Two days into my first Taglit-Birthright Israel trip, during which I led a group of 40 Americans around Israel, I heard the news of the Obama administration’s unprecedented refusal to veto a United Nations Security Council resolution condemning Israel’s settlement policies.
As an American immigrant to Israel who has many times heard President Barack Obama reaffirm the unbreakable alliance between the U.S. and Israel, the news was a bitter reminder of his administration’s hypocrisy as well as the U.N.’s disproportionate condemnation of Israel, a trend that U.N. Secretary-General Ban Ki-moon himself has acknowledged. But even more than hypocritical and disproportionate, in insinuating that settlement expansion is the greatest barrier to peace in the Middle East, the U.S. and U.N. have disengaged from historical reality and integrity.
On the day of the Security Council vote, my Birthright group visited the Lebanon-Israel border, where we learned about the thousands of Hezbollah rockets aimed at Israel. “But don’t worry,” our lecturer said, “Hezbollah is much too busy fighting in the Syrian conflict to start a war on this border.”
A few days later, we visited the Erez Crossing between Israel and Gaza, where we spoke with a resident of Sderot, a southern border-area city that has endured tens of thousands of Hamas rockets over time. Hamas’s new strategy, we were told, is to dig tunnels toward Israel’s civilian population. Yet Israel continues to send humanitarian aid to Gaza, even as Hamas’s terrorist government neglects that territory’s residents.
In the evening, we spent time with members of Israel’s Bedouin population, a peaceful Muslim group with full Israeli citizenship and even some enlistment in the Israel Defense Forces. A senior member of the Bedouin community posited that the Bedouins are peaceful because they educate their children for peace. “Our children learn that we approach our enemies from the front—to talk—rather than stabbing them in the back,” he explained.
Finally, we learned the history of the conflict and the many times Israel offered land for peace, only to be greeted with the three “no’s”—no peace with Israel, no recognition of Israel and no negotiations with Israel. Most importantly, we heard of all the times we would have had peace by now if settlements were truly the obstacle to peace.
While all of this would leave many pessimistic and burned-out trying to convince the world of the Jewish people’s right to its homeland, the change I witnessed in the 40 Americans during the 10-day journey kept me optimistic.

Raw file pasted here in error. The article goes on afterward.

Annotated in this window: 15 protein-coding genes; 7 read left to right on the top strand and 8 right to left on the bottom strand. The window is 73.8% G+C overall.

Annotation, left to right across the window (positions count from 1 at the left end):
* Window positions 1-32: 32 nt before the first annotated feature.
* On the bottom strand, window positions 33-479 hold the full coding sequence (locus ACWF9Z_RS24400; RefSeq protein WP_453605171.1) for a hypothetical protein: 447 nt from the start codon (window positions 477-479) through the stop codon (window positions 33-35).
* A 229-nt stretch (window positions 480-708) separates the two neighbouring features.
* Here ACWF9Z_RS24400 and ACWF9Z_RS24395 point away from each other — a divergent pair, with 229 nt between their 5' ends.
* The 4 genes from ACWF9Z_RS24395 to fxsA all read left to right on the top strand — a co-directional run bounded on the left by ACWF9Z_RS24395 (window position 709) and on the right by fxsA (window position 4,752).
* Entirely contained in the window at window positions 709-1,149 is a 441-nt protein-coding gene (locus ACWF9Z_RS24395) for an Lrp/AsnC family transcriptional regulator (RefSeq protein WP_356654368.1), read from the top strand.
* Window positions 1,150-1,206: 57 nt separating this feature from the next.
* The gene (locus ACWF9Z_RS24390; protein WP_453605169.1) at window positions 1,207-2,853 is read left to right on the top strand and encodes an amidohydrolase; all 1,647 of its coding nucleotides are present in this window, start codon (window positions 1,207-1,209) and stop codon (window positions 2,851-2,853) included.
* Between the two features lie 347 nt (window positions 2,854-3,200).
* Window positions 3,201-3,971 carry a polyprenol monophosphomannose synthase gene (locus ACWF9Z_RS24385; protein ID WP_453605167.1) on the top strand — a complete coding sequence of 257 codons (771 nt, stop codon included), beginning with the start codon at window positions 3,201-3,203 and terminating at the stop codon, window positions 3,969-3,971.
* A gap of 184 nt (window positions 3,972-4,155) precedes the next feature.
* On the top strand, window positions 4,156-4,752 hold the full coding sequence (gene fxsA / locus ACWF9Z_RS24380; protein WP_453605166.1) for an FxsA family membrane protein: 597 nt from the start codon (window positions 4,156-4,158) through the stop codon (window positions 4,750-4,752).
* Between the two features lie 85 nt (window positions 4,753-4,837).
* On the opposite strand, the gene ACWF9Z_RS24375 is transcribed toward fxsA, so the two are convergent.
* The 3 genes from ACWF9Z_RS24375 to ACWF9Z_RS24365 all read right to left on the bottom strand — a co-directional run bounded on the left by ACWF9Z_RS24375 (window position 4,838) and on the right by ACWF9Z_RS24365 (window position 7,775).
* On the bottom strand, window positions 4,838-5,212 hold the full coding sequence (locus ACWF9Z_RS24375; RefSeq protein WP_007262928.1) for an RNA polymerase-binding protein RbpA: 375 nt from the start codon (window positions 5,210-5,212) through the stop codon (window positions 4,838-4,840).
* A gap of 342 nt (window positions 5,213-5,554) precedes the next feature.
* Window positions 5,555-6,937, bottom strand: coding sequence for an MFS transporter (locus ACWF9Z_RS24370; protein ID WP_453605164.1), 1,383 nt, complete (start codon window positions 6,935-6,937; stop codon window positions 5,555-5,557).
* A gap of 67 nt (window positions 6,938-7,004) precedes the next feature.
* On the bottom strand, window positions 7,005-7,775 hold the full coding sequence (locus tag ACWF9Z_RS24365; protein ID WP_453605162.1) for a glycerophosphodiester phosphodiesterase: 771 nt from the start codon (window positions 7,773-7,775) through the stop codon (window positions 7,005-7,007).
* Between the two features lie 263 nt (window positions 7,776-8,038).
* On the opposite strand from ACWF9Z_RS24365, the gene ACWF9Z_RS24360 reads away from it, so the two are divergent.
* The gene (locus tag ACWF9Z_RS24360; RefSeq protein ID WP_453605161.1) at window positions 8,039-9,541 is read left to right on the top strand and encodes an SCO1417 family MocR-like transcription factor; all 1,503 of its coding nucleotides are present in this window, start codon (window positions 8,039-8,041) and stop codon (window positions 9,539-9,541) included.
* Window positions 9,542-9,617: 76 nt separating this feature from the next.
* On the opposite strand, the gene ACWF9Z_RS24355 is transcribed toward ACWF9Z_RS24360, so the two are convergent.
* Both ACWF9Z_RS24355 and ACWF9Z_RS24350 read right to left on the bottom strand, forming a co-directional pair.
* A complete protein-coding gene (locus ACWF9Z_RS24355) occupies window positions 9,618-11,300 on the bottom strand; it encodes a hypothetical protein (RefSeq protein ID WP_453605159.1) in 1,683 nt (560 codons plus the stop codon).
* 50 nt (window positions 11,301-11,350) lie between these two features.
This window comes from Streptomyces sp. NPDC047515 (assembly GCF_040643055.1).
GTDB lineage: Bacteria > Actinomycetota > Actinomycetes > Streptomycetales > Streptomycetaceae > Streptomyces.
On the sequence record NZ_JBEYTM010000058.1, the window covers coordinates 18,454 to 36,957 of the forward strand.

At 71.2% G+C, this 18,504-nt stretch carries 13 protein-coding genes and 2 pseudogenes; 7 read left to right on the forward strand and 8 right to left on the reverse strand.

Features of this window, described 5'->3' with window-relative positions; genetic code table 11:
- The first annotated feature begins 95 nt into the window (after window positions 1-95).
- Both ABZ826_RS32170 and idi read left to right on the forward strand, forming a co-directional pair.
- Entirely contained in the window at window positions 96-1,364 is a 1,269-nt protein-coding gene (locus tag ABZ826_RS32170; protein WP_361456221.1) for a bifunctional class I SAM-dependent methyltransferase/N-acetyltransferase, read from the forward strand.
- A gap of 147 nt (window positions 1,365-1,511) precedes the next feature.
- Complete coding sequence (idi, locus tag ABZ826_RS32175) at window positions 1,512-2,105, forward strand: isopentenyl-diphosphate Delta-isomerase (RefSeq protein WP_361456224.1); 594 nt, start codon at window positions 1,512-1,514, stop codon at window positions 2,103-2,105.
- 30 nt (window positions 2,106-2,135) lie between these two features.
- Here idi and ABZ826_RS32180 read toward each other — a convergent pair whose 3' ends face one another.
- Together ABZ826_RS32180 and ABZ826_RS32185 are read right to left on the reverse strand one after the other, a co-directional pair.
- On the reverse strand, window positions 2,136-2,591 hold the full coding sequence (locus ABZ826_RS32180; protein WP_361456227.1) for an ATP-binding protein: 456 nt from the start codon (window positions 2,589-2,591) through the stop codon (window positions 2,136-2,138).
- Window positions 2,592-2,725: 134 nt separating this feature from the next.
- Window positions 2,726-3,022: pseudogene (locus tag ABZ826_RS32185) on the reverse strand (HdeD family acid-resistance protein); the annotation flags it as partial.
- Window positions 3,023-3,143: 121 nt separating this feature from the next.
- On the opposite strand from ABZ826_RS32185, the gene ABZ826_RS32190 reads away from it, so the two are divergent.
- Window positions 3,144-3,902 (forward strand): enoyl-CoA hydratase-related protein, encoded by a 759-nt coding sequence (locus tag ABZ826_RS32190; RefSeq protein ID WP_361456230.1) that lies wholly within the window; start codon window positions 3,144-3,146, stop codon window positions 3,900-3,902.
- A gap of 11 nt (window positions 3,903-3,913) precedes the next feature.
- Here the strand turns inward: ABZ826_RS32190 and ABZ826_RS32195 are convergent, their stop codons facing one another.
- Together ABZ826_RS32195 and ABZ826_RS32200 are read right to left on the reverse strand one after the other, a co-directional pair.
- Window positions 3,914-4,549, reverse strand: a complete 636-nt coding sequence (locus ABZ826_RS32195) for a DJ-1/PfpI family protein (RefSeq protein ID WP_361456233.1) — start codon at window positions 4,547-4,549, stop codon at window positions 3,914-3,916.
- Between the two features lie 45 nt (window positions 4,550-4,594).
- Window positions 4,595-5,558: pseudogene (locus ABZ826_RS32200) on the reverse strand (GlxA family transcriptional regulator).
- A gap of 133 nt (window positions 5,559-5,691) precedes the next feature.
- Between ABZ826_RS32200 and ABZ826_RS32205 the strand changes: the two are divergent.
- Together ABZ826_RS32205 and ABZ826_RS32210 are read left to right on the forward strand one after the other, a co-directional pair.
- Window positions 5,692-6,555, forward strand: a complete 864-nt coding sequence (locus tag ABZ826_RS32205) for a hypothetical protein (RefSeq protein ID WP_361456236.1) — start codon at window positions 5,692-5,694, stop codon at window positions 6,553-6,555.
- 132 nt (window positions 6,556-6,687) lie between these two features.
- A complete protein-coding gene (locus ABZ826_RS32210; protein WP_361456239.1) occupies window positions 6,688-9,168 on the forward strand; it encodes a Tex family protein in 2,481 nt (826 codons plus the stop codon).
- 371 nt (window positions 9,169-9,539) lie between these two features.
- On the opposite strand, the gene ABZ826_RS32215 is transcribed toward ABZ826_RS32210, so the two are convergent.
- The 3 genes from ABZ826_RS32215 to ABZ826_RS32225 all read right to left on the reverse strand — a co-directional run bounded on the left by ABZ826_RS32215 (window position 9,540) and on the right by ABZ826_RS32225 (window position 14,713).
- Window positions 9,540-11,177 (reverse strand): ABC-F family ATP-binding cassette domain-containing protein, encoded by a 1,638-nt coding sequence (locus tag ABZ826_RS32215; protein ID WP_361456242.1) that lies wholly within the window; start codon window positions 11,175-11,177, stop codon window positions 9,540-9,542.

The Birthright organization’s goal is to foster the connection between Diaspora Jews, Judaism and the Jewish state, and I have no doubt that this is exactly what Birthright—which to date has brought more than 500,000 Jewish young adults ages 18 to 26 on free 10-day trips to Israel—is doing. Even before the end of the trip, it became clear that a life-changing experience was the norm for participants. By the end of the trip, some who had never stepped foot in Israel were hoping to extend their visit, and participants with no previous Jewish experiences were engaging in serious discussions about Jewish continuity and life.
In the most meaningful moment of the trip, our group of Americans stood together with Israeli soldiers on top of the Masada historical landmark as we recalled the ancient story of our ancestors choosing self-agency—even if it meant taking their own lives. Our tour educator led us to the edge of the Masada fortress, where we shouted into the distance “Am Yisrael Chai!”—the Jewish people live!—and our voices echoed back in a phenomenon that truly sounded like the voices of our ancestors returning our cry.
After most of the Americans began to descend Masada, a few Israeli soldiers lingered to shout “ad matai” into the distance, waiting for the echoes. The common phrase “ad matai—meaning “until when”—reflects Israel’s wish that in the future, its army will be obsolete. Israel’s enemies will lay down their weapons and the mandatory military draft will end. Parents will stop needing to send their children into war, not knowing what will become of their homeland or of their children.
Unlike my Birthright group, our ancestors on Masada did not descend the mountain. But Masada did not truly fall if the young people of Diaspora and Israel remember the story and continue to fight for self-determination of the Jewish people and the Jewish state.
The sounds of Masada will forever echo in my mind and heart—the cries of my Israeli peers for the end of conflict, and Masada crying back. It has been thousands of years since our ancestors gave their lives at Masada, but the war against the Jewish people continues unabated in the U.N. I can only pray for the day when the Israeli people’s cries for peace will echo throughout the world.
Eliana Rudee is a fellow with the Haym Salomon Center news and public policy group.